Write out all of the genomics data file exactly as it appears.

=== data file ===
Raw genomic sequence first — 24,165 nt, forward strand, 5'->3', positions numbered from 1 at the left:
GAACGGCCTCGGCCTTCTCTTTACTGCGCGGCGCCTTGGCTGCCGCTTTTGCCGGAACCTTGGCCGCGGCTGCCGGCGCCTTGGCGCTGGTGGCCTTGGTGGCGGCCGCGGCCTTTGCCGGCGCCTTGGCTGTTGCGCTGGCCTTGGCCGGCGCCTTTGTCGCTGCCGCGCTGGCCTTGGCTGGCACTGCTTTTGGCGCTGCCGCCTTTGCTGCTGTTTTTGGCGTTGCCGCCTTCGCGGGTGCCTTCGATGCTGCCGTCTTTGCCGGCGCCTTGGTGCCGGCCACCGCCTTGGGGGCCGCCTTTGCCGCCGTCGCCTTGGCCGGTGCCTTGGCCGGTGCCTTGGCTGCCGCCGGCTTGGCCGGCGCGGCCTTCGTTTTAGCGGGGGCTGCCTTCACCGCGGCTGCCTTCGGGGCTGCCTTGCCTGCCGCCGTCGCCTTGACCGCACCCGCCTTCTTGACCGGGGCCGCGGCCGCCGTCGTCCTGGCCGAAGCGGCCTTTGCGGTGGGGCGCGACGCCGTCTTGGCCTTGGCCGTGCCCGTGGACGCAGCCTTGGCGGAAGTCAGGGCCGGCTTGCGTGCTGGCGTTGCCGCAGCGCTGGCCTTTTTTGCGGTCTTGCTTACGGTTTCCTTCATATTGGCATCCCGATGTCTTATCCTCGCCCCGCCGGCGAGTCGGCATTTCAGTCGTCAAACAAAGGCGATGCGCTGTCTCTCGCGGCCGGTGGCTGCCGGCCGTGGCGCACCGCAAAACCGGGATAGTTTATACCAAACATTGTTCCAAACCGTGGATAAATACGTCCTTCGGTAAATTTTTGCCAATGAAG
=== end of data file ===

Raw genomic sequence first — 24,165 nt, forward strand, 5'->3', positions numbered from 1 at the left:
GAACGGCCTCGGCCTTCTCTTTACTGCGCGGCGCCTTGGCTGCCGCTTTTGCCGGAACCTTGGCCGCGGCTGCCGGCGCCTTGGCGCTGGTGGCCTTGGTGGCGGCCGCGGCCTTTGCCGGCGCCTTGGCTGTTGCGCTGGCCTTGGCCGGCGCCTTTGTCGCTGCCGCGCTGGCCTTGGCTGGCACTGCTTTTGGCGCTGCCGCCTTTGCTGCTGTTTTTGGCGTTGCCGCCTTCGCGGGTGCCTTCGATGCTGCCGTCTTTGCCGGCGCCTTGGTGCCGGCCACCGCCTTGGGGGCCGCCTTTGCCGCCGTCGCCTTGGCCGGTGCCTTGGCCGGTGCCTTGGCTGCCGCCGGCTTGGCCGGCGCGGCCTTCGTTTTAGCGGGGGCTGCCTTCACCGCGGCTGCCTTCGGGGCTGCCTTGCCTGCCGCCGTCGCCTTGACCGCACCCGCCTTCTTGACCGGGGCCGCGGCCGCCGTCGTCCTGGCCGAAGCGGCCTTTGCGGTGGGGCGCGACGCCGTCTTGGCCTTGGCCGTGCCCGTGGACGCAGCCTTGGCGGAAGTCAGGGCCGGCTTGCGTGCTGGCGTTGCCGCAGCGCTGGCCTTTTTTGCGGTCTTGCTTACGGTTTCCTTCATATTGGCATCCCGATGTCTTATCCTCGCCCCGCCGGCGAGTCGGCATTTCAGTCGTCAAACAAAGGCGATGCGCTGTCTCTCGCGGCCGGTGGCTGCCGGCCGTGGCGCACCGCAAAACCGGGATAGTTTATACCAAACATTGTTCCAAACCGTGGATAAATACGTCCTTCGGTAAATTTTTGCCAATGAAG